Consumption History Again

This blog post originally appeared on Clio and Me (now closed) on on this date.

Yesterday I asked how I could integrate the consumption history I’m learning into my teaching, and I pointed to a couple examples where it’s already there. But I missed a glaringly obvious one: the Great War.

Consumption is a vital part of the story in Gerald Feldman’s classic Army, Industry, and Labor in Germany, 1914—1918 (1966), insofar as the purchasing power of labor was inextricably linked to Germany’s social and political stability and, therefore, the country’s ability to produce sufficient armaments to continue fighting. The point is more accessible in Roger Chickering, Imperial Germany and the Great War, 1914—1918 (1998 and 2004), which I have used in a course on the Great War and will use again next fall in one on modern Germany. There is also Belinda Davis, Home Fires Burning: Food, Politics, and Everyday Life in World War I Berlin (2000), which I will be using in a graduate course on war and society this summer.

I also usually bring up a much earlier aspect of consumption history when I address the Enlightenment and the public sphere: coffee houses. To make this point, there is a delightful reading from before the Enlightenment on the Internet Modern History Sourcebook: “The First English Coffee-Houses, c. 1670—1675.”

Of course, none of this is informed by a specific historiography of consumption history, but it does point out how this topic is already in my teaching. But there’s a difference between including a topic and addressing it systematically. To think about war and society in Europe, I can at least draw on the periodizing nomenclature of cabinet war, people’s war, and total war to help describe the level of societal involvement in interstate conflicts over the past few centuries (Stig Förster et al.). If such language and periodization exists for understanding consumption history, I have not yet learned it.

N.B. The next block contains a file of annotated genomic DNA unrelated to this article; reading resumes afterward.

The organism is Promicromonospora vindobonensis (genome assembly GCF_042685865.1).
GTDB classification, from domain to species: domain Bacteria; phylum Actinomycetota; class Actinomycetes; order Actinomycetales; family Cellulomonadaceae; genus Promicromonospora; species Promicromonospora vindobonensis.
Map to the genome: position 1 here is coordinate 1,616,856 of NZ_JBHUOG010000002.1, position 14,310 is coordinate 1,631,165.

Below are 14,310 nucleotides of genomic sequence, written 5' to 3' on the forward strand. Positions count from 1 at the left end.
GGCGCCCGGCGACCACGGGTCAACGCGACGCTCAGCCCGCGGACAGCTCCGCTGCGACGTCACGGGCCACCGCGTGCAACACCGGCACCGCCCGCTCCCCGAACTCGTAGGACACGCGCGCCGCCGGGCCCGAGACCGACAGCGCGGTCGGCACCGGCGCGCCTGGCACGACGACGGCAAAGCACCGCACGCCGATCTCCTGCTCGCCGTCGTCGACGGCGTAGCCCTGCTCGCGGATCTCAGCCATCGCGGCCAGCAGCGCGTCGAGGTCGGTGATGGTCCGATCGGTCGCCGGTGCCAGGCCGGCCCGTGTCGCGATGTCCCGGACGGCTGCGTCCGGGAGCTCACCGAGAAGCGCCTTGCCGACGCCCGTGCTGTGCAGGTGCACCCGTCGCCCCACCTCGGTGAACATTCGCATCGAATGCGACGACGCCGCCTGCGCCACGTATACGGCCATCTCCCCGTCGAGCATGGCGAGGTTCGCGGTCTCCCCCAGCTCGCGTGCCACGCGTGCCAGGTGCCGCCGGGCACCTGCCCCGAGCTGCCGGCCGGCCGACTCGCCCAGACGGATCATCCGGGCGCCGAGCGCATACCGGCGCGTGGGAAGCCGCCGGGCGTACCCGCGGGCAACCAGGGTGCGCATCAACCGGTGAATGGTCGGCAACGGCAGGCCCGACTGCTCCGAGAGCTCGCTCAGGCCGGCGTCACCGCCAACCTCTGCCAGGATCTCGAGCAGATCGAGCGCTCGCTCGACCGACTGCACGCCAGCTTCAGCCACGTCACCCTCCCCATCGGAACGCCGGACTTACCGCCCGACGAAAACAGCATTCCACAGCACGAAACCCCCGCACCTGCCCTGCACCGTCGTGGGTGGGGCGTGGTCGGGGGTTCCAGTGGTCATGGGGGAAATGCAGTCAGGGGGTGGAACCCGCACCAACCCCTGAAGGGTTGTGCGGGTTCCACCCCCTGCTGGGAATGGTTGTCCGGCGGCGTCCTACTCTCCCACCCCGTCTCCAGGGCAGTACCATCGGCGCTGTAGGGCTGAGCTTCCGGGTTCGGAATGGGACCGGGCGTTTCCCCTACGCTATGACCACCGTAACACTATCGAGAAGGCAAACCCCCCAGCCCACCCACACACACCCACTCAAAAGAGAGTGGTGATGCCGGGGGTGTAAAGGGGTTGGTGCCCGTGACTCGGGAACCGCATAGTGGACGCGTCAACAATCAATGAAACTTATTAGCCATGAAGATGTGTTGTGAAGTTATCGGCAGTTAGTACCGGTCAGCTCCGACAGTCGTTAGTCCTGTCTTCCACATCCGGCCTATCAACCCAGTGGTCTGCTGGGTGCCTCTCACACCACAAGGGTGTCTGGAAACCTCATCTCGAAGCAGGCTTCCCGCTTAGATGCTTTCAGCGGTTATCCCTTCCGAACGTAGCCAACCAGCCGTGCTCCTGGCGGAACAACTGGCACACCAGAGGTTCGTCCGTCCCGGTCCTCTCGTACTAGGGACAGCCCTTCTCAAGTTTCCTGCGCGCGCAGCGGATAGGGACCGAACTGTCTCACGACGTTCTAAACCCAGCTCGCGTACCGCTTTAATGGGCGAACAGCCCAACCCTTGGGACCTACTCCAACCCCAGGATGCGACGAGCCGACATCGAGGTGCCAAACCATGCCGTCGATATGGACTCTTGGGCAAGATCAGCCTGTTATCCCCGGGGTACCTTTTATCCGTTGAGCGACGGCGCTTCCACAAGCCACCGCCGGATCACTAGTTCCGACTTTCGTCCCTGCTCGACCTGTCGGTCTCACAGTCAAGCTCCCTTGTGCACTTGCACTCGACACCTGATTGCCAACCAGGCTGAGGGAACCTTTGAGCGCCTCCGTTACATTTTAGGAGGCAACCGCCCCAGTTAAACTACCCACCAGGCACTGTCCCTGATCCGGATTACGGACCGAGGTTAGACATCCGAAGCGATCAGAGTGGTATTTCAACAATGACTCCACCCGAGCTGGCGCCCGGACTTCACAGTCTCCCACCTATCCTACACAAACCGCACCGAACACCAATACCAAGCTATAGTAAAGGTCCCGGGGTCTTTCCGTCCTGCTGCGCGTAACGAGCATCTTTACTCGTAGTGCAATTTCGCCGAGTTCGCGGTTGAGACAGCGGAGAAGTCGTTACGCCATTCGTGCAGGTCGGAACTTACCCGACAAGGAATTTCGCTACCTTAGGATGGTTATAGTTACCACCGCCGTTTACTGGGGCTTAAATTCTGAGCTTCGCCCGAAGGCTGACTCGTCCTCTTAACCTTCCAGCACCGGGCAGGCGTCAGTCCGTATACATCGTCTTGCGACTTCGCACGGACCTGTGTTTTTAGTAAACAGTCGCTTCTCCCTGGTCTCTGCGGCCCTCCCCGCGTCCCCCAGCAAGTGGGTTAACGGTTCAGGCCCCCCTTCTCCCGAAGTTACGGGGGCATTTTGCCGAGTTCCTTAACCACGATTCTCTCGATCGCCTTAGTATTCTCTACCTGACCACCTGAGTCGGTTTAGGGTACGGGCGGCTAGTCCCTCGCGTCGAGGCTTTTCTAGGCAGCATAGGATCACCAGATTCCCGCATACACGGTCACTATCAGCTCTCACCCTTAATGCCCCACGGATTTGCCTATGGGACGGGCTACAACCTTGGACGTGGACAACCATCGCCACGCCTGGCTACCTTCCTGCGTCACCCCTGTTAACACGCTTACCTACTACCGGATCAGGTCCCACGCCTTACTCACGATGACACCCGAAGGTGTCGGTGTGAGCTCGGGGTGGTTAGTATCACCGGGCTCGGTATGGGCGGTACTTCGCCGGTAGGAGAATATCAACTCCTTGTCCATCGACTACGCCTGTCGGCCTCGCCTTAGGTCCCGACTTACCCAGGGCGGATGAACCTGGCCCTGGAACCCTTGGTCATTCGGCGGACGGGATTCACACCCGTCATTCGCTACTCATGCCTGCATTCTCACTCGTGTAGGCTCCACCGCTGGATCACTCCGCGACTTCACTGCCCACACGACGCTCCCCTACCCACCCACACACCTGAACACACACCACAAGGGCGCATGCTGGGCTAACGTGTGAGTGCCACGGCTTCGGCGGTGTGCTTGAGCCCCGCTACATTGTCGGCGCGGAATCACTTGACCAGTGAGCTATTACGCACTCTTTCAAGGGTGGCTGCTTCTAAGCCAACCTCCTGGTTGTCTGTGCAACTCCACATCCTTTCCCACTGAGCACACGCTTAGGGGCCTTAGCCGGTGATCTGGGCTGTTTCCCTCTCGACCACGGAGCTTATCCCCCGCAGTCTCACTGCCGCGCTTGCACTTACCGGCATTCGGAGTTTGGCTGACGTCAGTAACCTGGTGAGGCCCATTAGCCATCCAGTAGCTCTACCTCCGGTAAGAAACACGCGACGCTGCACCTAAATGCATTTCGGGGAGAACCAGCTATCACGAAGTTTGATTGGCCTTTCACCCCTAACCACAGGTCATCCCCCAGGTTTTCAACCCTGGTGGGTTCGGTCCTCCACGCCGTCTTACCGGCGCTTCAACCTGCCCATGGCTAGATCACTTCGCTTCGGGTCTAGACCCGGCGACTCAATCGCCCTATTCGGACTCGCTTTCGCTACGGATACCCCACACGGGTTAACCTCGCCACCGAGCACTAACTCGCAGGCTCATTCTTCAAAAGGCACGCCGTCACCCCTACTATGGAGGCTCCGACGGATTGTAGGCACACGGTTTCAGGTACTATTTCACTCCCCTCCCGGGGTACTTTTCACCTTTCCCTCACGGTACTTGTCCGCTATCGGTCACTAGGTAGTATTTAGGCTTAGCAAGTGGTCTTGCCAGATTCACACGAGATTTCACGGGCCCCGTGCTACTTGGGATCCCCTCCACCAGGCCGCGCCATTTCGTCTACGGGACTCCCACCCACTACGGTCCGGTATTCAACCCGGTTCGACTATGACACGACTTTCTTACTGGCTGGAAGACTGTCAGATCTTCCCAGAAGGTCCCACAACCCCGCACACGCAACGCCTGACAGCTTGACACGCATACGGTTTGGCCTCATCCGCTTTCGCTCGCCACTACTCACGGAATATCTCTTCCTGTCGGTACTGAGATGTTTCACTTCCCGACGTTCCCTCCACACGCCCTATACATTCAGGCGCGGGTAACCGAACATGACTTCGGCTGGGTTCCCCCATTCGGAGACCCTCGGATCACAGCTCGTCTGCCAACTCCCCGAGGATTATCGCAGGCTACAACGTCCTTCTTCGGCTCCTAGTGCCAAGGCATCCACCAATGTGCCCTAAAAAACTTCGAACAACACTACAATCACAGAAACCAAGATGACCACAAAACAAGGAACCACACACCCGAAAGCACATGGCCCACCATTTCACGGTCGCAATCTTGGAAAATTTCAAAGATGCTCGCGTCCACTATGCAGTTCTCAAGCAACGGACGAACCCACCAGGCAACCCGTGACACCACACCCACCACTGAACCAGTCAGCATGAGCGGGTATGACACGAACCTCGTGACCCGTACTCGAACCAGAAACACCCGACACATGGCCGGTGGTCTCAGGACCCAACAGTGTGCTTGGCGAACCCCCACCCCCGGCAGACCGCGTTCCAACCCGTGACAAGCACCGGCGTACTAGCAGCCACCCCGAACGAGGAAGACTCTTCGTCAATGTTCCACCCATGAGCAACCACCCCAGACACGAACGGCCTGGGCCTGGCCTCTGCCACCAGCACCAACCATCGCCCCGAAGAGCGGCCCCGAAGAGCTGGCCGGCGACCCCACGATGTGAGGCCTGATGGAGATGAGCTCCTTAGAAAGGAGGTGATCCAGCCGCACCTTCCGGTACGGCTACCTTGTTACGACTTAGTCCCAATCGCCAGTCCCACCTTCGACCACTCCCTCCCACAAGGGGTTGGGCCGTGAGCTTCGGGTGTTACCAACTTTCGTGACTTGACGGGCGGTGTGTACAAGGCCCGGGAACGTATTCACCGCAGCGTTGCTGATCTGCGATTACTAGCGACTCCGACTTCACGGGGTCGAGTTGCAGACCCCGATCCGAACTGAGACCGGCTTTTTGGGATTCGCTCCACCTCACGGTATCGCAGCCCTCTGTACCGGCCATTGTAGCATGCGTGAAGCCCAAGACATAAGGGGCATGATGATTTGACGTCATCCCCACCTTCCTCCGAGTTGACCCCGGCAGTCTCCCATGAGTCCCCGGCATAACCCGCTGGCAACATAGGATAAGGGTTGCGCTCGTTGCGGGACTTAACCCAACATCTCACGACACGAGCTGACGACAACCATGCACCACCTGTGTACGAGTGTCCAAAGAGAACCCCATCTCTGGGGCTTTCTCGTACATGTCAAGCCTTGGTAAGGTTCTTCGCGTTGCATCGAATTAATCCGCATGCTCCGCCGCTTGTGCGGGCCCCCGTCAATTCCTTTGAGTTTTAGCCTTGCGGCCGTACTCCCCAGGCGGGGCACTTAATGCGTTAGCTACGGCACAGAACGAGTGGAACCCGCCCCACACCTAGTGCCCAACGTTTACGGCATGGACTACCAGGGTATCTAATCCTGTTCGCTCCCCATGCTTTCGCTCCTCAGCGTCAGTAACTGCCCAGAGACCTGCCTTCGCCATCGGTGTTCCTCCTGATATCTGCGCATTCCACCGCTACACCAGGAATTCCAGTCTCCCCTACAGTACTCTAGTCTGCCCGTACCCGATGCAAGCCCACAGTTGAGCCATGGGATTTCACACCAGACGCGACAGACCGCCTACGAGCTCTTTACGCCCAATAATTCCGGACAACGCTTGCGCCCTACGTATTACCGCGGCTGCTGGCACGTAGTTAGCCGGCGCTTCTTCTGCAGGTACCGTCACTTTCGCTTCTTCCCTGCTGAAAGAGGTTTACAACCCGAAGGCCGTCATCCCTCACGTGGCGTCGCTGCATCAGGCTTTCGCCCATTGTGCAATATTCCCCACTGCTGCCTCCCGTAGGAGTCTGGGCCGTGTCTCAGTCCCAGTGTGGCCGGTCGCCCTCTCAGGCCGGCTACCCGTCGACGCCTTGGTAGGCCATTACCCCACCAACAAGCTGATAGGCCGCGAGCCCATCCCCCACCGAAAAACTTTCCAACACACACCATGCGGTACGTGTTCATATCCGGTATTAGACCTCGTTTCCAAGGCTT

Perhaps the main point is to recognize modern consumer societies as having a history in the first place, instead of taking them as a direct reflection of human nature and, hence, rendering them ahistorical, as too often happens in simplistic political rhetoric that opposes capitalism and communism—rhetoric that invariably finds its way into student spoken and written comments. I sometimes try to do this with economic thought in the early modern period, but historicizing capitalism should be a central historiographical problem for the modern era, too.

Editing and Consumption History

This blog post originally appeared on Clio and Me (now closed) on on this date.

Since I began my editing job a little over a year ago, I have begun learning a little about a lot of history that I had previously never experienced. While my editing has included a variety of smaller projects as diverse as the interests of the institute’s fellows and recent alumni, my main area of responsibility is editing a new series on consumption history. Two volumes are under contract, and a third will be very soon, but I’ve been forcing myself to sit on my hands and not go into details here until things are actually published.

Meanwhile, I have begun to wonder how I might integrate what I’m learning about modern consumer societies into my teaching. Connections sometimes come up spontaneously in class, but maybe I could do something more meaningful. Well, in the past I have used Emile Zola’s Au Bonheur des Dames (aka The Ladies’ Paradise), which I first encountered as a teaching assistant for Sandra Horvath-Peterson. And next fall I will use Uta Poiger’s Jazz, Rock, and Rebels: Cold War Politics and American Culture in a Divided Germany in a survey of modern Germany. But how could I approach the issue more systematically (when I am able to make some time for reflection)